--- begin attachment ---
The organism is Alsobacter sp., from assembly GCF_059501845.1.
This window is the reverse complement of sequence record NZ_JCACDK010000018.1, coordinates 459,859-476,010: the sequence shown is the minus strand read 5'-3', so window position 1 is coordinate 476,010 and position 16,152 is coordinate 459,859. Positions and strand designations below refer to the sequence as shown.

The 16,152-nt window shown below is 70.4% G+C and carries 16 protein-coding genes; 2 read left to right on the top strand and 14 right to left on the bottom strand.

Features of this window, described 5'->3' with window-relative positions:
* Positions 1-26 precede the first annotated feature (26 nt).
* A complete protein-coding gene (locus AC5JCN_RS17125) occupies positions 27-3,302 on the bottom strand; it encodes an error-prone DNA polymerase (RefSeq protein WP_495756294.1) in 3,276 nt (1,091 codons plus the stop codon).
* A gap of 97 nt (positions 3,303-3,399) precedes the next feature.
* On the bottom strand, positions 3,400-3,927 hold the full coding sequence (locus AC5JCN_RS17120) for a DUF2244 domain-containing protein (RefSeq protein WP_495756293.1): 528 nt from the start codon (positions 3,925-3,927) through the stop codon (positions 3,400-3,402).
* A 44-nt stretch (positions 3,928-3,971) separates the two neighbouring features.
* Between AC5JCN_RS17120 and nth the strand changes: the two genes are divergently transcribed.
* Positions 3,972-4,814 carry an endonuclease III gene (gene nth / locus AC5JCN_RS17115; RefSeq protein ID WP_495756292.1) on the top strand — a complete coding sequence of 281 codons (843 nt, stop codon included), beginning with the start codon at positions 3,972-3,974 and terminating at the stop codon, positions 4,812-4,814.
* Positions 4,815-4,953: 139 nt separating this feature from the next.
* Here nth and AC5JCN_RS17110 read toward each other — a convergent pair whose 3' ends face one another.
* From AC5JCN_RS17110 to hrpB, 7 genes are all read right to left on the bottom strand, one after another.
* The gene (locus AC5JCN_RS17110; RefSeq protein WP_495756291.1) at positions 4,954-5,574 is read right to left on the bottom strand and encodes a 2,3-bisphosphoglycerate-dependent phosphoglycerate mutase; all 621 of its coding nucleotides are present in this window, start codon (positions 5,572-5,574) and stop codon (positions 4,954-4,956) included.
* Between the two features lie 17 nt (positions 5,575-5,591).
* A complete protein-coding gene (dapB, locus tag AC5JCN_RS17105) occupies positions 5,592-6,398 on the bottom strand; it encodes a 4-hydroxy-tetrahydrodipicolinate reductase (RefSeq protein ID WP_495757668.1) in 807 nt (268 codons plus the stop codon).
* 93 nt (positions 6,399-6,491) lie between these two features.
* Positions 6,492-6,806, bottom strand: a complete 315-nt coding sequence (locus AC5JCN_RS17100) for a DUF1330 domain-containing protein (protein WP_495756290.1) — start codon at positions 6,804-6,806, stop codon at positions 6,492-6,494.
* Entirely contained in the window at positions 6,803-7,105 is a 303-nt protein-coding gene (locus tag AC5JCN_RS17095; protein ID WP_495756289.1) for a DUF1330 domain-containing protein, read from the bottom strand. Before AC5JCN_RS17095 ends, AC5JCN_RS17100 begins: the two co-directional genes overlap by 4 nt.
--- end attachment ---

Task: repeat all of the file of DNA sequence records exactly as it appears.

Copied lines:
The organism is Alsobacter sp., from assembly GCF_059501845.1.
This window is the reverse complement of sequence record NZ_JCACDK010000018.1, coordinates 459,859-476,010: the sequence shown is the minus strand read 5'-3', so window position 1 is coordinate 476,010 and position 16,152 is coordinate 459,859. Positions and strand designations below refer to the sequence as shown.

The 16,152-nt window shown below is 70.4% G+C and carries 16 protein-coding genes; 2 read left to right on the top strand and 14 right to left on the bottom strand.

Features of this window, described 5'->3' with window-relative positions:
* Positions 1-26 precede the first annotated feature (26 nt).
* A complete protein-coding gene (locus AC5JCN_RS17125) occupies positions 27-3,302 on the bottom strand; it encodes an error-prone DNA polymerase (RefSeq protein WP_495756294.1) in 3,276 nt (1,091 codons plus the stop codon).
* A gap of 97 nt (positions 3,303-3,399) precedes the next feature.
* On the bottom strand, positions 3,400-3,927 hold the full coding sequence (locus AC5JCN_RS17120) for a DUF2244 domain-containing protein (RefSeq protein WP_495756293.1): 528 nt from the start codon (positions 3,925-3,927) through the stop codon (positions 3,400-3,402).
* A 44-nt stretch (positions 3,928-3,971) separates the two neighbouring features.
* Between AC5JCN_RS17120 and nth the strand changes: the two genes are divergently transcribed.
* Positions 3,972-4,814 carry an endonuclease III gene (gene nth / locus AC5JCN_RS17115; RefSeq protein ID WP_495756292.1) on the top strand — a complete coding sequence of 281 codons (843 nt, stop codon included), beginning with the start codon at positions 3,972-3,974 and terminating at the stop codon, positions 4,812-4,814.
* Positions 4,815-4,953: 139 nt separating this feature from the next.
* Here nth and AC5JCN_RS17110 read toward each other — a convergent pair whose 3' ends face one another.
* From AC5JCN_RS17110 to hrpB, 7 genes are all read right to left on the bottom strand, one after another.
* The gene (locus AC5JCN_RS17110; RefSeq protein WP_495756291.1) at positions 4,954-5,574 is read right to left on the bottom strand and encodes a 2,3-bisphosphoglycerate-dependent phosphoglycerate mutase; all 621 of its coding nucleotides are present in this window, start codon (positions 5,572-5,574) and stop codon (positions 4,954-4,956) included.
* Between the two features lie 17 nt (positions 5,575-5,591).
* A complete protein-coding gene (dapB, locus tag AC5JCN_RS17105) occupies positions 5,592-6,398 on the bottom strand; it encodes a 4-hydroxy-tetrahydrodipicolinate reductase (RefSeq protein ID WP_495757668.1) in 807 nt (268 codons plus the stop codon).
* 93 nt (positions 6,399-6,491) lie between these two features.
* Positions 6,492-6,806, bottom strand: a complete 315-nt coding sequence (locus AC5JCN_RS17100) for a DUF1330 domain-containing protein (protein WP_495756290.1) — start codon at positions 6,804-6,806, stop codon at positions 6,492-6,494.
* Entirely contained in the window at positions 6,803-7,105 is a 303-nt protein-coding gene (locus tag AC5JCN_RS17095; protein ID WP_495756289.1) for a DUF1330 domain-containing protein, read from the bottom strand. Before AC5JCN_RS17095 ends, AC5JCN_RS17100 begins: the two co-directional genes overlap by 4 nt.